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Omega-3 supplementation during the first 5 years of life and later academic performance: a randomised controlled trial.
Eur J Clin Nutr. 2015 Apr; 69(4):419-24.EJ

Abstract

BACKGROUND/OBJECTIVES

Consumption of oily fish more than once per week has been shown to improve cognitive outcomes in children. However, it is unknown whether similar benefits can be achieved by long-term omega-3 fatty acid supplementation. The objective was to investigate the effect of omega-3 fatty acid supplementation during the first 5 years of life on subsequent academic performance in children by conducting a secondary analysis of the CAPS (Childhood Asthma Prevention Study).

SUBJECTS/METHODS

A total of 616 infants with a family history of asthma were randomised to receive tuna fish oil (high in long-chain omega-3 fatty acids, active) or Sunola oil (low in omega-3 fatty acids, control) from the time breastfeeding ceased or at the age of 6 months until the age of 5 years. Academic performance was measured by a nationally standardised assessment of literacy and numeracy (National Assessment Program Literacy and Numeracy (NAPLAN)) in school years 3, 5, 7 and 9. Plasma omega-3 fatty acid levels were measured at regular intervals until 8 years of age. Between-group differences in test scores, adjusted for maternal age, birth weight and maternal education, were estimated using mixed-model regression.

RESULTS

Among 239 children, there were no significant differences in NAPLAN scores between active and control groups. However, at 8 years, the proportion of omega-3 fatty acid in plasma was positively associated with the NAPLAN score (0.13 s.d. unit increase in score per 1% absolute increase in plasma omega-3 fatty acid (95% CI 0.03, 0.23)).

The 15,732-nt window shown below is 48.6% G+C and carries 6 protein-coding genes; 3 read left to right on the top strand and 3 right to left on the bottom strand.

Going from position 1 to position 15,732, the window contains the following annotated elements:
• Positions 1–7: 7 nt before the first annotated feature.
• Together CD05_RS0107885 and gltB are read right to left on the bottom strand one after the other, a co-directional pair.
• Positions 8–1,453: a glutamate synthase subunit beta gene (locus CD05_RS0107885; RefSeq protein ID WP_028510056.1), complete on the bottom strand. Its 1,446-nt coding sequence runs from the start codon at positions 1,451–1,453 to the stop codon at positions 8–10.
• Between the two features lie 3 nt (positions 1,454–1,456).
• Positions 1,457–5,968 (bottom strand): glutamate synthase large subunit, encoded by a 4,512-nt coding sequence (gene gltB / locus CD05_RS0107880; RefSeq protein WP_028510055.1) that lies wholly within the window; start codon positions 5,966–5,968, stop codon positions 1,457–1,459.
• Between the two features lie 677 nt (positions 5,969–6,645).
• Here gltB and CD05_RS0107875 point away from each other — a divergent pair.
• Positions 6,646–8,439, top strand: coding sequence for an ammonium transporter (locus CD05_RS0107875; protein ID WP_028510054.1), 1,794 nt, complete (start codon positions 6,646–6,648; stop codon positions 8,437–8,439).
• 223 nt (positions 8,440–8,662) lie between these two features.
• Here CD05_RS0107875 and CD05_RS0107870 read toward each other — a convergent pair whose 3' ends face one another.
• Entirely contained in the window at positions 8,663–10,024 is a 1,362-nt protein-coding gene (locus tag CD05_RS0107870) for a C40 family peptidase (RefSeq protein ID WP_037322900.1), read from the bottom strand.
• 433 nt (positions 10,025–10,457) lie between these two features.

CONCLUSIONS

Our findings do not support the practice of supplementing omega-3 fatty acids in the diet of young children to improve academic outcomes. Further exploration is needed to understand the association between plasma omega-3 fatty acid levels at 8 years and academic performance.

Authors+Show Affiliations

Woolcock Institute of Medical Research, University of Sydney, Sydney, NSW, Australia.1] Woolcock Institute of Medical Research, University of Sydney, Sydney, NSW, Australia [2] Sydney Local Health District, Sydney, NSW, Australia.Center for Weight and Health, College of Natural Resources and School of Public Health, University of California, Berkeley, CA, USA.1] Department of Medical Epidemiology and Biostatistics, Karolinska Institutet, Stockholm, Sweden [2] Astrid Lindgren Children's Hospital, Lung and Allergy Unit, Karolinska University Hospital, Stockholm, Sweden.Woolcock Institute of Medical Research, University of Sydney, Sydney, NSW, Australia.No affiliation info available

Pub Type(s)

Journal Article
Randomized Controlled Trial
Research Support, Non-U.S. Gov't

Language

eng

PubMed ID

25117999

Citation

Brew, B K., et al. "Omega-3 Supplementation During the First 5 Years of Life and Later Academic Performance: a Randomised Controlled Trial." European Journal of Clinical Nutrition, vol. 69, no. 4, 2015, pp. 419-24.
Brew BK, Toelle BG, Webb KL, et al. Omega-3 supplementation during the first 5 years of life and later academic performance: a randomised controlled trial. Eur J Clin Nutr. 2015;69(4):419-24.